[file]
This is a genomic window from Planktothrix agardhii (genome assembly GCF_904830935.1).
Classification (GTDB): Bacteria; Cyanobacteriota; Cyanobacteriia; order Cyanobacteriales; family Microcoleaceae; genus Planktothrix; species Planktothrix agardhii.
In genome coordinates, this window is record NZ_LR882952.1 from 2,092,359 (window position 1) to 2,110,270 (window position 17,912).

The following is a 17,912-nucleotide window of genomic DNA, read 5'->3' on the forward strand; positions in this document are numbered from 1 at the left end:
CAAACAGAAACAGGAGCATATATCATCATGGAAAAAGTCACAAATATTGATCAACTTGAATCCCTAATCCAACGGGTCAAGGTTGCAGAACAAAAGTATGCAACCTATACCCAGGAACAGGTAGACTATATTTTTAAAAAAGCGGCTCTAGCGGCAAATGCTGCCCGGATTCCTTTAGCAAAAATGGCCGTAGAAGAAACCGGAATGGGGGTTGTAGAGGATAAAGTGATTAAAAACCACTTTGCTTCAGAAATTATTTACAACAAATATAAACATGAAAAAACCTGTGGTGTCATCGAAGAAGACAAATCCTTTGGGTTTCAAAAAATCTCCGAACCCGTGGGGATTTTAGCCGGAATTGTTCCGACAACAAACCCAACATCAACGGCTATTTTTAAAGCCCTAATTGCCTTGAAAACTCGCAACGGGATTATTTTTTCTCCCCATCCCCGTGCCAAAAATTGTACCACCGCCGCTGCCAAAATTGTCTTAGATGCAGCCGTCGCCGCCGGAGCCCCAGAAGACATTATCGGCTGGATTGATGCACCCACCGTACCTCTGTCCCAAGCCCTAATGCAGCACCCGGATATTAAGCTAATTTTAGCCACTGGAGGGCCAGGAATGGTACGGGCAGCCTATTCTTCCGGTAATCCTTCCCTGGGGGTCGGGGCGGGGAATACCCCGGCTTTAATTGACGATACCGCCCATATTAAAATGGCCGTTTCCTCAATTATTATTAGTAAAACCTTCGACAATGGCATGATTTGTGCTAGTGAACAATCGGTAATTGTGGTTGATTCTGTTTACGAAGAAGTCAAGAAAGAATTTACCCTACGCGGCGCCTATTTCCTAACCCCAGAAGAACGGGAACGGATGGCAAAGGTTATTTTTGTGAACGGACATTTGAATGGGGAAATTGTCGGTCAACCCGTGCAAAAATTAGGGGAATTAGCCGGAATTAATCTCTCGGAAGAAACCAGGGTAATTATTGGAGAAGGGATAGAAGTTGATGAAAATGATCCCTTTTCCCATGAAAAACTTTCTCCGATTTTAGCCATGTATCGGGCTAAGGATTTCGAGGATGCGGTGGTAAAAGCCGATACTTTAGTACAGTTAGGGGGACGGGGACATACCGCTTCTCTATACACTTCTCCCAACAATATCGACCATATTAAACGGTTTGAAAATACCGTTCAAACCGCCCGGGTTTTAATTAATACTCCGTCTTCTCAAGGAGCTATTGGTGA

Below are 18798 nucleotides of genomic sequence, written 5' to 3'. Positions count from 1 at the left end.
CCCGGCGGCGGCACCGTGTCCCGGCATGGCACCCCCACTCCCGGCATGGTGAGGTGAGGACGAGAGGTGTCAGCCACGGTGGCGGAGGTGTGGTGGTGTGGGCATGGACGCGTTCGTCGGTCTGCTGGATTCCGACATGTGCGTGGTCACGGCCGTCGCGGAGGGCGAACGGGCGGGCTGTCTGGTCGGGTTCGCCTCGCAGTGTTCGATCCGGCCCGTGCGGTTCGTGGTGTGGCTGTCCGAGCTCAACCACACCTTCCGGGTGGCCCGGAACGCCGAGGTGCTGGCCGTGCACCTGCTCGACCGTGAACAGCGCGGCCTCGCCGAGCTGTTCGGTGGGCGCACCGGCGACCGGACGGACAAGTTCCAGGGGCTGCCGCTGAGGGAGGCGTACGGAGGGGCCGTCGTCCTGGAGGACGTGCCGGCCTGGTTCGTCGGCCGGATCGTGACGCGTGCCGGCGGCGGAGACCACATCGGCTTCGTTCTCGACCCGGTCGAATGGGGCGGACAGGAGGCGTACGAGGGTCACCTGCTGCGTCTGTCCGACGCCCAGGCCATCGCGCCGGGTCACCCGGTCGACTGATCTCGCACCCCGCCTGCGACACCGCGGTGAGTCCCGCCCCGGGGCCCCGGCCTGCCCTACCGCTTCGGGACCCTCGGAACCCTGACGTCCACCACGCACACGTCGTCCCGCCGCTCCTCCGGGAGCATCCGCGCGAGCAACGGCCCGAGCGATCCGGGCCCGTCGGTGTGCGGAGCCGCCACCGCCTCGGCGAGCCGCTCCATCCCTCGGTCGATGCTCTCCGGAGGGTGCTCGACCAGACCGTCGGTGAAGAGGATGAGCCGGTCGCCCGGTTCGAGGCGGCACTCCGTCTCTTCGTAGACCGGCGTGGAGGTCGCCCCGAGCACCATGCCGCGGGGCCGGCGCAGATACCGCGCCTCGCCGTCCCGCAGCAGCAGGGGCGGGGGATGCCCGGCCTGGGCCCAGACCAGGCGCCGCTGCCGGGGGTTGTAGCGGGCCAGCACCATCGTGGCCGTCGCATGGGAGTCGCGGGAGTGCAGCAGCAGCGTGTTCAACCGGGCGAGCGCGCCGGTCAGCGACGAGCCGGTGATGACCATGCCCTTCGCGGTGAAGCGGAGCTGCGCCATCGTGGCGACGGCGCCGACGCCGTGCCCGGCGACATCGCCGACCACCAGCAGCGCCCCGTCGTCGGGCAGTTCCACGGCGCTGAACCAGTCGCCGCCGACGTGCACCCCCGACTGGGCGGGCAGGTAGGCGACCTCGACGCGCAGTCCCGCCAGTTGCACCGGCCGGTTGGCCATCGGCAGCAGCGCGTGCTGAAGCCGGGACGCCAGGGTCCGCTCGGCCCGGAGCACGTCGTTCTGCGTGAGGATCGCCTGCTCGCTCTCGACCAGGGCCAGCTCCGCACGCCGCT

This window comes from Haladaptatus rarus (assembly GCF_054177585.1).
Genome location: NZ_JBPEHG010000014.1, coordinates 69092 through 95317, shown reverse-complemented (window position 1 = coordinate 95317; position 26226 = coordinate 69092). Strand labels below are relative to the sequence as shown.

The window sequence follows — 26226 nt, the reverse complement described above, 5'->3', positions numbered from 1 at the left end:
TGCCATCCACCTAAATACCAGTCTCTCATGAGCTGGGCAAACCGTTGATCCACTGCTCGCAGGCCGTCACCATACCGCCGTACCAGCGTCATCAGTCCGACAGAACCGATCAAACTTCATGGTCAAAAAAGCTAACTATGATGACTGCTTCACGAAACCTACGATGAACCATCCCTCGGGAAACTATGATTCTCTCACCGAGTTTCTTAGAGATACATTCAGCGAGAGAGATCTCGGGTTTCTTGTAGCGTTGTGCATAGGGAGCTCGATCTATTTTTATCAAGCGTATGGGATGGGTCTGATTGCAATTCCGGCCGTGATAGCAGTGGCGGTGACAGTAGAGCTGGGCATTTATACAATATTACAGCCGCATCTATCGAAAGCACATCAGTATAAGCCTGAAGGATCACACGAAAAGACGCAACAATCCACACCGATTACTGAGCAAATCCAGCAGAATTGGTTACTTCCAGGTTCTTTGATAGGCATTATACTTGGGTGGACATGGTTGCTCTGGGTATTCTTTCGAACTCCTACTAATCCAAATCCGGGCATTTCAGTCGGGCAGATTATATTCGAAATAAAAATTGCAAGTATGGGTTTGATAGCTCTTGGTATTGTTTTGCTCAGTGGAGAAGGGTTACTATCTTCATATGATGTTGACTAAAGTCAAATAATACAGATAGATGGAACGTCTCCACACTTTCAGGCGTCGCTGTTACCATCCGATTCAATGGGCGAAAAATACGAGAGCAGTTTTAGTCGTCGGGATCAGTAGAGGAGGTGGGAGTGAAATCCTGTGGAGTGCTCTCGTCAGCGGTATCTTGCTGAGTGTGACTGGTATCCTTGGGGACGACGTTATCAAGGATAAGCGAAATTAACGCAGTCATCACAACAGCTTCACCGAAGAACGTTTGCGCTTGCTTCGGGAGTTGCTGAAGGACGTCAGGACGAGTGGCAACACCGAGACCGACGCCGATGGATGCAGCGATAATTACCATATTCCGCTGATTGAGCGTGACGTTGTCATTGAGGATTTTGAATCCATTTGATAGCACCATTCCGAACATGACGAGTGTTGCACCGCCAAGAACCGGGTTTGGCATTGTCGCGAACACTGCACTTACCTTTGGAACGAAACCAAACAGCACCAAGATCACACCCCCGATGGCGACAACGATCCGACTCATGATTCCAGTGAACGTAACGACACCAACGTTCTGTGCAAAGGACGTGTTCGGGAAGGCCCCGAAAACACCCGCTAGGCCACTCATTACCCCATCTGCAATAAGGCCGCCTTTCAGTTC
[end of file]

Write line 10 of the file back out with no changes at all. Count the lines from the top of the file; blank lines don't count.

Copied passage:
The window sequence follows — 26226 nt, the reverse complement described above, 5'->3', positions numbered from 1 at the left end: